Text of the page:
How to do it differently

  • Create parent-teacher contracts which articulate the different areas of expertise that parents and teachers hold
  • Inquire what the parent thinks about the information you pass on to them. Be attentive and use active listening techniques to reflect back parents’ comments. Avoid giving advice, labelling or in any way sounding like an expert!

Partnership problem: Infrequent and inadequate communication

While teachers rate their number of communications quite highly, parents disagree. Newsletters and documentation do not enable parents to respond or exchange information in return, and tend to give information that is general and not relevant to the individual child. This can mean that parents do not get enough information about their individual child, what is happening with their child and what they are learning. Parents want ideas for supporting their child’s learning, as well as information on assessment, planning, evaluation, and curriculum, so this kind of information means they feel uninformed and undervalued.

How to do it differently

  • Invite families’ responses and ideas by using questions rather than statements
  • Communicate about children’s learning interests, and daily experiences, as these kinds of information are highly valued by parents
  • Personalise portfolios with direct comments and questions to parents (i.e. ‘Did your child learn so much about gardening from helping at home?’ rather than ‘parents’ voice’)

A ladder of participation: Where do your setting’s practices sit?

While a large-scale survey of parental impressions of their early childhood service in New Zealand revealed that parents are reasonably satisfied with opportunities to talk with teachers, the information they receive from teachers (75%), involvement with planning and assessment (50%) and discussions about the philosophy and goals of the early childhood service (33%), other research suggests that many parents are highly influenced by normative discourses about early childhood education. In other words, early childhood practitioners should not be complacent, as parental acquiescence does not indicate that parent-teacher practices in New Zealand are as good as they could be. The following table will allow you to examine the nature of your setting’s partnership practices.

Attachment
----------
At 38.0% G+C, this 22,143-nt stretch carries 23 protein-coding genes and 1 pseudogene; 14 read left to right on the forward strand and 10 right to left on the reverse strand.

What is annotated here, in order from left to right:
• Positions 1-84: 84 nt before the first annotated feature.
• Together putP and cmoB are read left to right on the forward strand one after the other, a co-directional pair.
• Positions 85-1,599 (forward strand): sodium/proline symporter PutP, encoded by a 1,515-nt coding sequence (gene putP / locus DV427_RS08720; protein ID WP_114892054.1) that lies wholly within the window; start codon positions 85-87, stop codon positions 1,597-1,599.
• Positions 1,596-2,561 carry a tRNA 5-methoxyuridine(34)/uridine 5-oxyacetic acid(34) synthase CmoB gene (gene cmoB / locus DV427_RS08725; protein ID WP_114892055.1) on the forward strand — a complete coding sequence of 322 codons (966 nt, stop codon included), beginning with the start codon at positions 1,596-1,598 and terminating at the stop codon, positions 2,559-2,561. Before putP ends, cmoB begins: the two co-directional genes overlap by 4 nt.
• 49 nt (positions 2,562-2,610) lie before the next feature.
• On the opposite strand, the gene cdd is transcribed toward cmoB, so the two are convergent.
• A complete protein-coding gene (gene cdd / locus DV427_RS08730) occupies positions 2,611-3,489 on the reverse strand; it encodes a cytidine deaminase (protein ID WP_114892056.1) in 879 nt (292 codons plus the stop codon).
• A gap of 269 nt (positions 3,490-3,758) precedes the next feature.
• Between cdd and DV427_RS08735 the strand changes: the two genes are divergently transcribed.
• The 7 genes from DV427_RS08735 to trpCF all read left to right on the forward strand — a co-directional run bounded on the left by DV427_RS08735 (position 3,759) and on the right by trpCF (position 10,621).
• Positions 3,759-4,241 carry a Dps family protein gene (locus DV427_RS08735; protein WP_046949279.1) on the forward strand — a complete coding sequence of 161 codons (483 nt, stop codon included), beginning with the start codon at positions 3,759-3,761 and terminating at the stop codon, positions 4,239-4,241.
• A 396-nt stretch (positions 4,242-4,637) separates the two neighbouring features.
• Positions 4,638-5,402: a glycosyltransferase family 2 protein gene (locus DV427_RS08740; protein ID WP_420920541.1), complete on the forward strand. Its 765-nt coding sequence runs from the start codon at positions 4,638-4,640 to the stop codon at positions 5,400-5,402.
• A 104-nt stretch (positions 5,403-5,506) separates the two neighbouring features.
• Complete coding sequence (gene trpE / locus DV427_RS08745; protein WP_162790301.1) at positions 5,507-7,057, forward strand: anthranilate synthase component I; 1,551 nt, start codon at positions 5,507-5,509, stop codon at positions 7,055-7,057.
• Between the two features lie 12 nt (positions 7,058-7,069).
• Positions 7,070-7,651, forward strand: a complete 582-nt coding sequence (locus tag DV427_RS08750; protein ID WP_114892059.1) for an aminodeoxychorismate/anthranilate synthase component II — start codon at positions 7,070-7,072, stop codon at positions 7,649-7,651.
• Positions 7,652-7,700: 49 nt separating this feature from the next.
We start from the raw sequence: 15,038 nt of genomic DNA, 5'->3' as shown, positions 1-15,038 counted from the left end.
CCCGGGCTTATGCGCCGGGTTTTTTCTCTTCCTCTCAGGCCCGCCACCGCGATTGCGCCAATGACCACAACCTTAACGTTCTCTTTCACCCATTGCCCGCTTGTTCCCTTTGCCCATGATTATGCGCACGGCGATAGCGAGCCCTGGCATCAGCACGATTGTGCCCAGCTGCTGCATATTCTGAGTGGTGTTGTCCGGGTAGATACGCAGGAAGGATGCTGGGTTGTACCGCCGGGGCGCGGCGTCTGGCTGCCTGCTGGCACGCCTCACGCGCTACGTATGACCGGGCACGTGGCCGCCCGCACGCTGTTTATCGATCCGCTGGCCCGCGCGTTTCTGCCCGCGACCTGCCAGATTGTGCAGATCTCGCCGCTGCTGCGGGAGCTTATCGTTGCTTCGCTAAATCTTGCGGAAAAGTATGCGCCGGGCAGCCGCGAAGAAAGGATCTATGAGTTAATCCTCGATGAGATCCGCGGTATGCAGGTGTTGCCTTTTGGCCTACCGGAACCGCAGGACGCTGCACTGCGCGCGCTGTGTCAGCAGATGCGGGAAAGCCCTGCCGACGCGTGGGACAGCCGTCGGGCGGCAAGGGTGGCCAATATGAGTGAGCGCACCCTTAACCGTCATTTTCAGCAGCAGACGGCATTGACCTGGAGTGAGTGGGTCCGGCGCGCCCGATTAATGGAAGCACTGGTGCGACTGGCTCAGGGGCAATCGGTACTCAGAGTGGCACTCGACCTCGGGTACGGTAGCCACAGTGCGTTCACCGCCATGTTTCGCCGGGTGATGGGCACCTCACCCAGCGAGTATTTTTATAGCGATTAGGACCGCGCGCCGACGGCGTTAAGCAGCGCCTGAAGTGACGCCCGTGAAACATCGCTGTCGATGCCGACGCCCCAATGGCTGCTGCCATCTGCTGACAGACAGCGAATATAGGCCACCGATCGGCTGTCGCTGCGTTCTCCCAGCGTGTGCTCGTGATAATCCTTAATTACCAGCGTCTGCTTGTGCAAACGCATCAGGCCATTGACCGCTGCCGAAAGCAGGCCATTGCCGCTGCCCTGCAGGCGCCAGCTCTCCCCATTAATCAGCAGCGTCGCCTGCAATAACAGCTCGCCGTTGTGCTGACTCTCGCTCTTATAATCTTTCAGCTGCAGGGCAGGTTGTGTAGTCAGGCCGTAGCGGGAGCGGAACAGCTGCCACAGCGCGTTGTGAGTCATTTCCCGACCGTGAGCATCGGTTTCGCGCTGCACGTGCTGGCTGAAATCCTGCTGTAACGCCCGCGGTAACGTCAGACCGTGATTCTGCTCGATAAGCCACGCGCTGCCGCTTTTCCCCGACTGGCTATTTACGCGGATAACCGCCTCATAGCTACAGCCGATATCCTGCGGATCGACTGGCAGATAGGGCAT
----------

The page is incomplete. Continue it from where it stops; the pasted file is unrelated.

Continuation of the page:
InformingParents are informed of their rights and responsibilities but the information exchange is one-way, from staff to parent.  
ConsultationParents’ opinions are invited but no assurance is offered as to whether or not these opinions are being listened to.  
PlacationParents begin to share some degree of influence though tokenism may be apparent at this level.  
Partnership – emergingParents are involved, consulted and informed about the setting’s practices and their child’s particular learning programme, and decisions on these are negotiated as a result of discussion between parents and staff.  
Partnership – consolidatedNegotiation leads to parents playing an equitable role in decision-making about their child’s learning plans and assessments as well as the setting’s philosophical ethos and direction. Parents identify and conceive ideas and work with staff as partners, and both initiate and direct projects.  

Adapted from Martin, S. (2006) Opportunities for parent partnership and advocacy in early years services in Ireland. New Zealand Research in Early Childhood Education, 9, 15-31.

References & further reading

Elliot, R. (2003). Sharing care and education: Parents’ perspectives. Australian Journal of Early Childhood, 28 (4), 14-21.

McGrath, W.H. (2007). Ambivalent partners: Power, trust and partnership in relationships between mothers and teachers in a full-time child care centre. Teachers’ College Record, 109 (6), 1401-1422.

Mitchell, L. & Brooking, K. (2007). First NZCER national survey of early childhood education services 2003-4. Wellington, NZ: NZCER.

By Dr Vicki Hargraves


Dr Vicki Hargraves

Vicki runs our early childhood webinar series and also is responsible for the creation of many of our early childhood research reviews. Vicki is a teacher, mother, writer, and researcher living in Marlborough. She recently completed her PhD using philosophy to explore creative approaches to understanding early childhood education. She is inspired by the wealth of educational research that is available and is passionate about making this available and useful for teachers.